Various Types of Software Bugs - Vol1
This is a two part article. Read the second part - Identifying Software Bugs - Part 2 - from the inline link.
It’s been said that every line of code is a liability. We have to write code to create software, but every time we do we create the possibility of software bugs—or “bugs” for short. But what is a bug exactly?
A bug is something that is either entirely wrong or not quite right with software. It can lead to wrong outputs or behaviors, or even crash the whole system. The word bug was first used by Grace Hopper, when she taped an actual bug into the documentation she wrote about Mark II. In those days, computers used mechanical relays for calculations. This bug was caught into one of those relays and led to issues with the machine.
If you write code that doesn’t do what you intended it to do, it’s a bug. Bill Gates famously said, “It’s not a bug, it’s a feature.” Meaning that sometimes people have different opinions on whether or not something is a bug.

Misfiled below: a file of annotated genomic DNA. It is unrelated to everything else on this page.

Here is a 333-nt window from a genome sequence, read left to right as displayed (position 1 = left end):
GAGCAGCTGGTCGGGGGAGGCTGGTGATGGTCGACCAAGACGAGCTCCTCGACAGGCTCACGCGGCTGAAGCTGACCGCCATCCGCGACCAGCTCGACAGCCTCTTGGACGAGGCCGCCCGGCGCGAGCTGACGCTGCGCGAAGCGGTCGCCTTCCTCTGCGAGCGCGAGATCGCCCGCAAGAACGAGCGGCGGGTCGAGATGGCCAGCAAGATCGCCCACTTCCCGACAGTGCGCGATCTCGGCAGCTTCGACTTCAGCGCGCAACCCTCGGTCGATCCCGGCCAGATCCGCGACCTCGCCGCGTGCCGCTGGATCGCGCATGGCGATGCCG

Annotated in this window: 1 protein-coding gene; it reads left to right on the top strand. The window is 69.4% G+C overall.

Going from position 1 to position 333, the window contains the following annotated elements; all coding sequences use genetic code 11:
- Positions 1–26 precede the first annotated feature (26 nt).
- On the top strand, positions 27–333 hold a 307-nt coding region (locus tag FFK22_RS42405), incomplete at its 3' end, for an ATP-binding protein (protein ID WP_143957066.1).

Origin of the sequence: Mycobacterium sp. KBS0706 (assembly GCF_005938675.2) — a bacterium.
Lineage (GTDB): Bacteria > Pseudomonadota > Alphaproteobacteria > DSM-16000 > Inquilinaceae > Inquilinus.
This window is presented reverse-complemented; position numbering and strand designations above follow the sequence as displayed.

If a developer believes a list should be sorted alphabetically, but QA expects it to be sorted by date, the alphabetical sorting could be seen as a bug. This is why it’s crucial to have a functional specification on hand. If you’ve written down what is expected and every stakeholder agreed on it, nobody can say they said otherwise later.
This series is about types of bugs and how to classify them. We will start with the basics in this article and get into more obscure bugs in future posts.
Errors, Defects, Bugs, and Failures: What’s the Difference?
Across the internet, you’ll find people referring to anything that could be wrong with software as a bug. But there are different types of bugs, and knowing how to reference them will make issues more tangible when working on a software project.
A mistake in the coding phase of an application is called an error. Developers see errors all the time. It’s common to run a program that will error, but the error isn’t a concern yet because you know the routine hasn’t yet been written. For example, if you write a line of code that uses a function you know you’ll implement later, your IDE will still throw errors to tell you that the function doesn’t exist.
An error found in the testing phase of an application is called a defect. If an error isn’t fixed in the development stage and quality assurance (QA) finds it, that’s when the error becomes a defect.